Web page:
|Canada||France||Germany||Italy||Japan||United Kingdom||United States||European Union||Average|
|1||Digital economy: Digital infrastructure||+1||0||+1||0||0||+1||−1||+1||+0.38||69%|
|2||Digital economy: Digital democracy||+1||+1||+1||+1||+1||+1||+1||+1||+1.00||100%|
|3||Digital economy: Artificial inteligence||+1||+1||+1||+1||+1||+1||+1||+1||+1.00||100%|
|4||Gender: Gender equality||+1||+1||+1||+1||+1||+1||0||+1||+0.88||94%|
|5||Gender: Affirmative finance action for women in Africa||0||0||+1||−1||0||+1||0||0||+0.13||56%|
|6||Gender: Women's entrepreneurship in Africa||+1||+1||+1||0||+1||+1||0||0||+0.63||81%|
|7||Gender: STEM education||+1||+1||+1||−1||−1||0||0||0||+0.13||56%|
|8||Regional security: Iran||0||+1||+1||+1||0||+1||+1||+1||+0.75||88%|
|9||Regional security: G5 Sahel security and development||+1||+1||0||+1||+1||+1||0||+1||+0.75||88%|
|10||Regional security: G5 Sahel police||−1||0||0||0||0||0||0||0||−0.13||44%|
|11||Development: G5 Sahel||0||+1||+1||0||+1||+1||0||0||+0.50||75%|
|12||Development: Sustainable Development Goals||+1||+1||+1||+1||+1||+1||0||+1||+0.88||94%|
|13||Development: Entrepreneurship in Africa||+1||+1||+1||−1||+1||+1||0||+1||+0.63||81%|
|14||Trade: World Trade Organization reform||0||+1||+1||−1||+1||+1||0||+1||+0.50||75%|
|15||Trade: Tax policy||+1||0||+1||0||0||+1||−1||0||+0.25||63%|
|16||Health: Primary health care||+1||−1||0||−1||−1||0||+1||0||−0.13||44%|
|17||Health: Universal health coverage||+1||+1||+1||+1||+1||+1||+1||+1||+1.00||100%|
|18||Health: Mental health||−1||+1||+1||−1||−1||0||0||+1||0||50%|
|20||Crime and corruption: Procurement||−1||+1||+1||+1||0||+1||+1||+1||+0.63||81%|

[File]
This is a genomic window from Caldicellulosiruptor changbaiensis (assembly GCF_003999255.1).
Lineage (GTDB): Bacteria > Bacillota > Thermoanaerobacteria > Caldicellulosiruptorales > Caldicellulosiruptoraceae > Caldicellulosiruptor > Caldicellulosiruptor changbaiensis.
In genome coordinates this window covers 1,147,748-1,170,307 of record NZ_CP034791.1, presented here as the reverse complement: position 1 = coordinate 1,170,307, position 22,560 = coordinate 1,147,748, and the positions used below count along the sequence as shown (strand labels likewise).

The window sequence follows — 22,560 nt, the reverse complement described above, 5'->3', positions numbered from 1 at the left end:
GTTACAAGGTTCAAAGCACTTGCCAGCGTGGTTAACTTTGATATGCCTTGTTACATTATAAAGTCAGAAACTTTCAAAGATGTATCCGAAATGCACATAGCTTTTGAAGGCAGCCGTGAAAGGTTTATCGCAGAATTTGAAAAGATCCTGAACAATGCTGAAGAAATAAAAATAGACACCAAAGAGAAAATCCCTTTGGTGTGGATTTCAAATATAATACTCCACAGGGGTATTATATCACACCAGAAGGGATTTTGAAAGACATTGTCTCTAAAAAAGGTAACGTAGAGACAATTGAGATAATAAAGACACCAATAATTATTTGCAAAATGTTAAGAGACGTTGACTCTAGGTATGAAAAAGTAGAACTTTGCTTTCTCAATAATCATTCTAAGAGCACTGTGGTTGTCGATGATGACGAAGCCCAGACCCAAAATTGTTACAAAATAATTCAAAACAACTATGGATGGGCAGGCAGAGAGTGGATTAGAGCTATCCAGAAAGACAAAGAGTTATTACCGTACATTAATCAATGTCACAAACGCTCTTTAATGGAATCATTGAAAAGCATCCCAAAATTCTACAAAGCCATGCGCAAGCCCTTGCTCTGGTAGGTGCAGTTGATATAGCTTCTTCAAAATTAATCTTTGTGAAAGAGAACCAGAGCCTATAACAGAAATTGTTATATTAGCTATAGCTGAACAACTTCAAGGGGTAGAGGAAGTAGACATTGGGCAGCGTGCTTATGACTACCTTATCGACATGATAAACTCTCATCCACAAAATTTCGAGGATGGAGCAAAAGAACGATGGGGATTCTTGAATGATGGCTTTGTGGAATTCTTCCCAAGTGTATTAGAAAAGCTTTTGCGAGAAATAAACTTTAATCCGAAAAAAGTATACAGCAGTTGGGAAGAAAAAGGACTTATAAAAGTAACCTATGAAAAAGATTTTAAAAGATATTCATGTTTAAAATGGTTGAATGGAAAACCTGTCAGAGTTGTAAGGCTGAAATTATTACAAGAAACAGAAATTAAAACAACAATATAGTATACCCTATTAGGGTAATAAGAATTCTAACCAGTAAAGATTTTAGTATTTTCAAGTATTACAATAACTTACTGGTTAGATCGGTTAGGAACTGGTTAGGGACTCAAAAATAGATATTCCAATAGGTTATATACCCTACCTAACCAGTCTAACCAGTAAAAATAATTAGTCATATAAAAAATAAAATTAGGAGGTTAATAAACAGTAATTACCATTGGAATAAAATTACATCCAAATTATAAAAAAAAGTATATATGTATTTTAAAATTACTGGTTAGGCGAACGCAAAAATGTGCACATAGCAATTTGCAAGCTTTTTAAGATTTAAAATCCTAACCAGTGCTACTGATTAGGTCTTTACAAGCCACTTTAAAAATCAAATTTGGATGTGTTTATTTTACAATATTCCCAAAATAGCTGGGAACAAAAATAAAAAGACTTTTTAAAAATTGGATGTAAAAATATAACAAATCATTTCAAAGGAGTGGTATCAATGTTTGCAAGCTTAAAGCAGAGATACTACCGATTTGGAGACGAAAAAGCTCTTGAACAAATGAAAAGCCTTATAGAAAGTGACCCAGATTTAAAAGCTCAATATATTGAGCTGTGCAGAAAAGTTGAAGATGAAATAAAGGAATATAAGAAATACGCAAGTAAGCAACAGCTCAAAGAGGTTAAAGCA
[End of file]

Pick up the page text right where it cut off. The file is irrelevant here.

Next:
|21||Education: G5 Sahel||0||0||0||0||0||0||0||+1||+0.13||56%|
|2019 second interim compliance average||+0.48||+0.67||+0.76||+0.10||+0.38||+0.76||+0.19||+0.67||+0.50||75%|
|2nd interim||1st interim||final||interim||final||interim||final||interim|
|1||Digital economy: Artificial intelligence||+1.00||100%|
|Digital economy: Digital democracy|
|Health: Universal health coverage|
|4||Development: Sustainable Development Goals||+0.88||94%|
|Gender: Gender equality|
|6||Regional security: G5 Sahel security and development||+0.75||88%|
|Regional security: Iran|
|8||Crime and corruption: Procurement||+0.63||81%|
|Development: Entrepreneurship in Africa|
|11||Gender: Women's entrepreneurship in Africa|
|12||Development: G7 Sahel||+0.50||75%|
|Trade: World Trade Organization reform|
|14||Digital economy: Digital infrastructure||+0.38||69%|
|15||Trade: Tax policy||+0.25||63%|
|16||Education: G5 Sahel||+0.13||56%|
|Gender: Affirmative finance action for women in Africa|
|Gender: STEM education|
|19||Health: Mental health||0||50%|
|20||Regional security: G7 Sahel Police||−0.13||44%|
|Health: Primary health care|